The two-seater comes options for two aircraft, White One with black/green/blue camouflage from the 1st IAP Warsaw Fighter Regiment, Grigorjevskoje, winter 1943-1944. The second aircraft light gray/dark grey/blue from an unknown unit. I decided on the second option because I like the gray scheme better. The 26 ID number came from the single-seater decal sheet. Sue me for cheating.

The single-seater came with option for four aircraft: White 26, 3rd IAK, Cuban, May 1943. I stole this 26 to put in the two-seater. White One, summer 1942. White 31, 434 IAP, Stalingrad, September 1942, belonging to Sn. Lt. Orehov. All these aircraft have black/green/blue schemes. The last option is for Red 17, 434 IAP, winter 1942, white/blue scheme. I opted for Orehovís mount, with the big red nose.

The paints are as follows: two-seater, USSR light topside gray, USSR dark topside gray acrylics from Polly Scale. The single-seater used red and black acrylics from Tamiya, Russian topside green enamel from Model Master. Both aircraft used USSR underside blue acrylic from Polly Scale. I mix enamels and acrylics with no fear; just make sure that at least 24 hours of drying and curing time go in between coats.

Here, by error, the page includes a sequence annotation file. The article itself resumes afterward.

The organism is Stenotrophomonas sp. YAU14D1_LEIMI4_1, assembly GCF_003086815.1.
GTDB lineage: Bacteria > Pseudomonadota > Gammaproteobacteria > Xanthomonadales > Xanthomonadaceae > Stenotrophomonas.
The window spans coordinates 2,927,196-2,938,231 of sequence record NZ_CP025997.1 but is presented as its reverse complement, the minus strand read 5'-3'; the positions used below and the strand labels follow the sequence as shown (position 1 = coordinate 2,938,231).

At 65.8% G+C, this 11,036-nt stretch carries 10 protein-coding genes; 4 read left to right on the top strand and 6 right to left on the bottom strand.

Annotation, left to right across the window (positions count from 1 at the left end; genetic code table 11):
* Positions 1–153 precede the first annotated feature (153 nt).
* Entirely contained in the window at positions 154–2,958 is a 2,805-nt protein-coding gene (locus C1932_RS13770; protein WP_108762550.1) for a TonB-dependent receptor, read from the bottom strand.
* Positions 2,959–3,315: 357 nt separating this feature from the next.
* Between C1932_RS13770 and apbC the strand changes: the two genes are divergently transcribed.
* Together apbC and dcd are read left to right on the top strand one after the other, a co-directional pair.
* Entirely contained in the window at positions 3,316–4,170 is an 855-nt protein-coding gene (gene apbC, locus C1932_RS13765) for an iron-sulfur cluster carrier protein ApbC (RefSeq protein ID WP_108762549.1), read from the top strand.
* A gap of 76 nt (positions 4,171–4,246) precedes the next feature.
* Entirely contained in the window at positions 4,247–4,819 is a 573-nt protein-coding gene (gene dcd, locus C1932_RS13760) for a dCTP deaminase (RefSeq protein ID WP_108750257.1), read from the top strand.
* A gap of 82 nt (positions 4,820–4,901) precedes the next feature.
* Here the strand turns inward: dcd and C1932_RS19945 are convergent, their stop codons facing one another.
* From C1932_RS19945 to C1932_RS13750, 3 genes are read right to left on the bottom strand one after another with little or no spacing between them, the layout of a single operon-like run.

I applied a coat of Future floor wax before decaling. The decals responded quite well to Microsolvent and Microset. I sealed the decals and the paint with a coat of polyurethane furniture varnish (let it dry for at least 48 hours) and weathered with oil pastels diluted in turpentine. Chipping was done with silver paint and a very fine brush. Yaks had wood wings covered with plywood and fabric covered fuselage sides. Aluminum was a prized Soviet commodity only used where it was absolutely necessary so be careful when you chip. The nose and parts of the tail were metal so that is where my chipping went. Dry chalk pastels finished the weathering process. A coat of semi-gloss Testor lacquer sealed everything in place.





These kits are best suited for the intermediate modeler because they lack locator pins and they donít fall together but I highly recommend them because they are interesting subjects and fun to build. Their soft plastic makes them ideal for conversion projects and scratch building ideas, and they cost just a few coins. Toss the original canopies and get the Squadron ones. ICM has done a great job in bringing these classics to life and I have their Mig-3 in my sights (who doesnít want to build a white and red aircraft?)

By the way, the aluminum I used is not from beer cans but from root beer cans. Beer cans got me through college but now as a middle aged dude, my beer comes out of imported green bottles. Here it is to the good life. Cheers!



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Text, Images and Model Copyright © 2002 by Jose R. Rodriguez
Page Created 20 March, 2002
Last Updated 04 June, 2007